Venice, the City of Canals, is a must-visit for a historic yet modern arts scene, delicious cuisine, and romantic trips along the water.
Italy’s Floating City is one of country’s most atmospheric cities, with its complex waterways, Gothic architecture, and the annual festival of Carnivale.
From its romantic and historic canals to its rich arts and culture scene including the star-studded Venice Film Festival and the masked Venice Carnival, it’s no wonder Venice is one of Europe’s top tourist destinations. The City of Canals attracts just under 30 million foreign visitors each year, making it Italy’s most visited city. Yes, it even beats Rome!
While some might consider Venice to be quite touristy, there are pockets of the city that still retain a certain level of quiet, a kind of irresistible old-world charm. Lose yourself in narrow laneways, in the historic boutiques run by local artisans, or in the multi-coloured, residential streets of the surrounding islands.
As far as Italian holiday destinations go, Venice is perfectly placed. With the Renaissance capital of Florence to the South and the fashion hub of Milan to the west, you can easily make Venice your base to explore Italy. Start your holiday with a bang, or give your trip a stunning finale.
Our ultimate guide to Venice will help you to navigate Italy's city of water and get the absolute most from your trip. Read on to find out why you need to book a holiday in this stunning city.
The capital of the Veneto Region, Venice, is situated in the northeast of Italy at the northwestern end of the Adriatic Sea. The city is built on a group of 118 tiny islands on the Venetian Lagoon. These are broken up by historic canals and approximately 400 bridges bring them together. In the late eighties, Venice and its lagoon were named a UNESCO World Heritage site.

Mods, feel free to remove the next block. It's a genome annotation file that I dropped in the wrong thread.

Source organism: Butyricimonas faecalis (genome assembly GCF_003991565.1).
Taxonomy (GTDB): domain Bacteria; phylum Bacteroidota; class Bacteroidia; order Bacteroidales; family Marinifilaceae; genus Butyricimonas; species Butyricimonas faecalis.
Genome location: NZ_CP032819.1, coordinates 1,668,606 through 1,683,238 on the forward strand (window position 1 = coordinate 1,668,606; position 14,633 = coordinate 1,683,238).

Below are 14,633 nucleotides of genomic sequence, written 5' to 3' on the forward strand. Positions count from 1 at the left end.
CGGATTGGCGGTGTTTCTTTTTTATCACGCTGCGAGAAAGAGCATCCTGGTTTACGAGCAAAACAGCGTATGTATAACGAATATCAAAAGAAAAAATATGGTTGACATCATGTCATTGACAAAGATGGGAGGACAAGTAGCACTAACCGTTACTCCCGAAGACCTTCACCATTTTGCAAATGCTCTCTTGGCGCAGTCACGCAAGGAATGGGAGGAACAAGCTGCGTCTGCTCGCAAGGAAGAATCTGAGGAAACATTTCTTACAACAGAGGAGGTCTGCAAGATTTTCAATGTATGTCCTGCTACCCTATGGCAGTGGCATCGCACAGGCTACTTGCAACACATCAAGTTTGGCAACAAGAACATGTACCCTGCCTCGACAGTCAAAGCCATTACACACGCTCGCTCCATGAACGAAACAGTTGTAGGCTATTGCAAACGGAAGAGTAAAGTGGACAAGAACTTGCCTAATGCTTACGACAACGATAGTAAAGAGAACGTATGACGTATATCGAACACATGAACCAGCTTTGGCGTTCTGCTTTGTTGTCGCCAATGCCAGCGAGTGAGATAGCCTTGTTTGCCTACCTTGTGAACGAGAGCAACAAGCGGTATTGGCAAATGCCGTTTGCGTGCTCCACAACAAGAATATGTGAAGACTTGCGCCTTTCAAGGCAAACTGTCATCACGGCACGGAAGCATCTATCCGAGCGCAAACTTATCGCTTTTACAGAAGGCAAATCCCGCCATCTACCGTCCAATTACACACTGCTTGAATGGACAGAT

It’s the perfect place for those looking to escape a busy city landscape, as Venice has no roads. Historically, Venice’s economy was built on maritime commerce, specifically in fish, sea salt, and shipbuilding. These days, its primary industry is tourism. While development on the lagoon dates back to the 5th century AD, after the fall of the Roman Empire in the west, Venice feels current and alive. There is a pulsing energy to the narrow streets and the picturesque canals.
While the official language spoken in Venice is Italian, the same as the rest of Italy, millions of locals in the Veneto Region speak Venetian. This fascinating language descends from Latin and is regarded as “the language of the sea”.
One big reason to holiday in Venice is because one day, it will all be gone. Yes, Venice is rapidly sinking. Over the past century, Venice has sunk a little over 9 inches. This might not seem like much, but it is getting worse. But can it be stopped? While experts found that pumping groundwater from beneath the city was causing it to sink more rapidly, and put a stop to it, the city continues to sink because of tectonic movements beneath the surface. Essentially, the tectonic plate is sub-ducting beneath another plate and causing it to lose elevation.